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It has been 152 years since the Confederacy was defeated, yet physical reminders of the war remain -- a reality that sparked concern from two residents at the Thursday night Wilson City Council meeting.
"Now, I'm sure you wouldn't have erected a monument in any way to Hitler because you know it would enrage the Jewish citizenry, so why would you allow a monument to be erected to a white supremacist?" asked Castonoble "Cas" Hooks.
The disabled veteran referenced the historical marker for Josephus Daniels on Tarboro Street near Nash Street. The marker, one of three installed in 2016 by the Wilson County Historical Association, marks where Daniels' childhood home was and commemorated his time as secretary of the Navy, an ambassador to Mexico and work as an editor and author.
Hooks said the plaque ignores his reputation as a white supremacist and instigator in the Wilmington riots.
"What it doesn't tell you is that in 2006 when a state congressional committee was erected to investigate the Wilmington riots, he was found to be an instigator of the Wilmington riots," he said. "A riot in which many people were killed. It is written in contemporary news of the day that the Cape Fear river ran red with black blood and to erect a monument (near) the courthouse was appalling to me."
The other speaker was Erick Jenkins, a Wilson native who is studying at East Carolina University. Jenkins used social media leading up to the meeting to raise awareness about his opposition to two monuments in Wilson.
"I'm definitely against (Civil War monuments)," said Erick Jenkins. "To me, they are monuments of hate, they are against the United States, against the Constitution and against the Declaration of Independence."
The monuments that Jenkins opposes are the memorial drinking fountain on the Wilson County Courthouse square and the Confederate Monument atop a mass grave of Confederate soldiers at Maplewood Cemetery.
The courthouse monument bears the inscription "To the valor of Wilson County soldiers" with the depiction of the United States flag and the Confederate flag. The monument, which was commissioned by chapters of the United Daughters of the Confederacy and the Daughters of the American Revolution, was dedicated eight years after the end of World War I.
Originally the monument had segregated fountains, but they were removed in 1960 and replaced with pyramid caps to mirror the middle section of the granite statue. While the monument is on courthouse property, the county does not maintain the statue.
"When it comes to the Confederate flag, I don't believe the city of Wilson should openly display the flag because of the history of the Confederacy," Jenkins said. "... I don't think it represents the ideology of people in this city."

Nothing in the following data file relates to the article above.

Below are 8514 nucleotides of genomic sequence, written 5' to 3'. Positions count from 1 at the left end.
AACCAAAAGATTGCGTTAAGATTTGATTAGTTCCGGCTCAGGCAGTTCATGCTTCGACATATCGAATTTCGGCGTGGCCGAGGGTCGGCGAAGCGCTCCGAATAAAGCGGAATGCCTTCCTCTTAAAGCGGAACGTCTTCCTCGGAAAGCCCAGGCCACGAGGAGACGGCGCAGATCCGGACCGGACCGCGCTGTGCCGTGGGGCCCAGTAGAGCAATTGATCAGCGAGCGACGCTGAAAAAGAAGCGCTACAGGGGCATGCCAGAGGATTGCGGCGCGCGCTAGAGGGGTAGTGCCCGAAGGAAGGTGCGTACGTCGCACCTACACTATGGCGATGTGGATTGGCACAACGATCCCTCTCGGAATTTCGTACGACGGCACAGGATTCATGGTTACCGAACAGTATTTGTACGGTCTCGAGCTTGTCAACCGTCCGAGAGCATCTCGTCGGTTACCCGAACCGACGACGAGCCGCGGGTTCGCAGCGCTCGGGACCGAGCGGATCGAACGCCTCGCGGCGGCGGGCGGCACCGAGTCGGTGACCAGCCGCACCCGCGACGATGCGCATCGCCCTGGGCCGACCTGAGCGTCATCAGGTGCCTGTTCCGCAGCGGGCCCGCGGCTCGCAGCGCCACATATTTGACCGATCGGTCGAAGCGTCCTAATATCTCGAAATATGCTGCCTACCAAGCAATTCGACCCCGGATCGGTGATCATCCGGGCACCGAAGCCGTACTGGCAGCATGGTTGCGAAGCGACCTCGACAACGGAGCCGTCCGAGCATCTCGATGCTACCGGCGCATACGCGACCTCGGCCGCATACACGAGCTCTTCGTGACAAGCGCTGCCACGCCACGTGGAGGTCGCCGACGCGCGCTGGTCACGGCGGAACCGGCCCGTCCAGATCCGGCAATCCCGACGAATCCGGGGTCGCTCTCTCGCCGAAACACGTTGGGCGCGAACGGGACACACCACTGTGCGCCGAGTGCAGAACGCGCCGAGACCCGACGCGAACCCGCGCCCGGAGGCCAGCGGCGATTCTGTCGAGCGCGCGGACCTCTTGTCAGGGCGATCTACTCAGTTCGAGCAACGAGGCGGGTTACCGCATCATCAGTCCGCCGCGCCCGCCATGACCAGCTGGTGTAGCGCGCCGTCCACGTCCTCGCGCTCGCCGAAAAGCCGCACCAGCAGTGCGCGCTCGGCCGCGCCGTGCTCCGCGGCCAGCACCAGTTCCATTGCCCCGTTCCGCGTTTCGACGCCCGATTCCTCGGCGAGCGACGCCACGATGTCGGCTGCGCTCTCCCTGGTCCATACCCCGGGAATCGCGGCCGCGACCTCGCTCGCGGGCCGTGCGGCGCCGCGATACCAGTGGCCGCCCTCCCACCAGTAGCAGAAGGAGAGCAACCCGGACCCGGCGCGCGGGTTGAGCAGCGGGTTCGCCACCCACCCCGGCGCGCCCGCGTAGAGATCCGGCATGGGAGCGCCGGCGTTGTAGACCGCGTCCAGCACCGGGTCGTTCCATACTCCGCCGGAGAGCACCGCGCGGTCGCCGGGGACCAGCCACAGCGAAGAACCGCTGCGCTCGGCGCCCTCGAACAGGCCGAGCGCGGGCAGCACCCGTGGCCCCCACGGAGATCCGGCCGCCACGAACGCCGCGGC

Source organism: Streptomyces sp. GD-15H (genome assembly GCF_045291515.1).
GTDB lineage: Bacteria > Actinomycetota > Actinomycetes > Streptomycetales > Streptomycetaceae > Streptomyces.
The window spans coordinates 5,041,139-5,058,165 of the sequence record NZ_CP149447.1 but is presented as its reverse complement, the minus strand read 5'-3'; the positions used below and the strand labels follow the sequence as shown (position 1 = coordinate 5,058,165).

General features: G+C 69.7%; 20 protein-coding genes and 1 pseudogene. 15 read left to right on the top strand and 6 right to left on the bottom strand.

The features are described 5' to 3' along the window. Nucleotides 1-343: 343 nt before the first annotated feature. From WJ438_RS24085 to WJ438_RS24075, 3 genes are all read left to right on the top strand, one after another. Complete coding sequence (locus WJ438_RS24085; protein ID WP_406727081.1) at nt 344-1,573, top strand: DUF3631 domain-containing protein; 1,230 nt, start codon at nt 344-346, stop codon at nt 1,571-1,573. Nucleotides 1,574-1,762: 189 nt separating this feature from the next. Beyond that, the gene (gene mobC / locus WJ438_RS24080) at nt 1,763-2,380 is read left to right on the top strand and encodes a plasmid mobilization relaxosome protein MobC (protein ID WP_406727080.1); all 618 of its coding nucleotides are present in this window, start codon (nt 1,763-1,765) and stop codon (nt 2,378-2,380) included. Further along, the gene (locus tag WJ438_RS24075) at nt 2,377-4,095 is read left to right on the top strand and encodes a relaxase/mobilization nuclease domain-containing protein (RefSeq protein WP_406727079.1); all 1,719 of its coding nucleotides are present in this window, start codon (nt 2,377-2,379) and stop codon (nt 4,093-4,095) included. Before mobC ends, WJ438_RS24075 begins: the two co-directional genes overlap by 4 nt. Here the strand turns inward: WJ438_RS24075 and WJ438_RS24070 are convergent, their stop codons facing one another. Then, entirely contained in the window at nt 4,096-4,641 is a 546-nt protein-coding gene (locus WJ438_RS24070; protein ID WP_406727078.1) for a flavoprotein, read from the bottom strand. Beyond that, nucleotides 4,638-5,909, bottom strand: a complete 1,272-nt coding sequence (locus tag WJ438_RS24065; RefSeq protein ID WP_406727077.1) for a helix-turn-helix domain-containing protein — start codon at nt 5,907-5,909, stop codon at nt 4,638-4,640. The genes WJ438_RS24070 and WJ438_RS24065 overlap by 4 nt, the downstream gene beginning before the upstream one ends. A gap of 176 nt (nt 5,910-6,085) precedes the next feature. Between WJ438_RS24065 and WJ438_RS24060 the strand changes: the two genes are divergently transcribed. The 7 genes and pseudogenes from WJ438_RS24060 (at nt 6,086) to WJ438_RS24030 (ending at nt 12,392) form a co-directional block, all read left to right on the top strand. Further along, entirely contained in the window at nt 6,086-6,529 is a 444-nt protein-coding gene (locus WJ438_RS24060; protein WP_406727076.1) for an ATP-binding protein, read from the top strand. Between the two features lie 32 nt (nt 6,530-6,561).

The Confederate Monument was dedicated on Confederate Memorial Day in 1902 and the cannon was added two years later. The monument sits atop a mass grave containing remains that were originally in a Confederate cemetery near the hospital where the soldiers died, but were moved in 1890. The cemetery is city property and a City Council-appointed cemetery commission is responsible for maintenance.
"(The monuments were placed) during the Jim Crow era, so people who were the minority had no say in the matter," Jenkins said. "Now is the time to have a say in the matter."
In a memorandum Jenkins distributed to the council, he recommended establishing an ad-hoc committee of citizens to decide whether the monuments are replaced, redone, maintained or removed completely. He recommended the City Council could vote on the committee's recommendations.
Hooks also urged city officials to take action.
"Now, maybe you didn't know, but now you do," Hooks said. "And now that you know, what are you going to do?"
No city officials responded to the men's comments, but Mayor Bruce Rose did make a comment at the beginning of the meeting about the Charlottesville attacks on Saturday that led to a woman's death. He urged attendees to pray for the country and for officials.
The local concern over Confederate memorials is part of an uptick in national debate over the placement of statues, monuments and other symbols commemorating the Civil War. A 2015 state law prevents city and county governments from removing historical monuments without the N.C. Historical Commission's approval.
Gov. Roy Cooper called for the removal of Confederate monuments on Tuesday, but state Senate leader Phil Berger slammed Cooper's "reactionary rhetoric" and said the issue merits further study.
CORRECTION, Sunday, Aug. 20 — Castonoble Hooks' first name appeared incorrectly in the printed version of this story and photo caption. The spelling of his name has been corrected on WilsonTimes.com. The Times regrets the errors.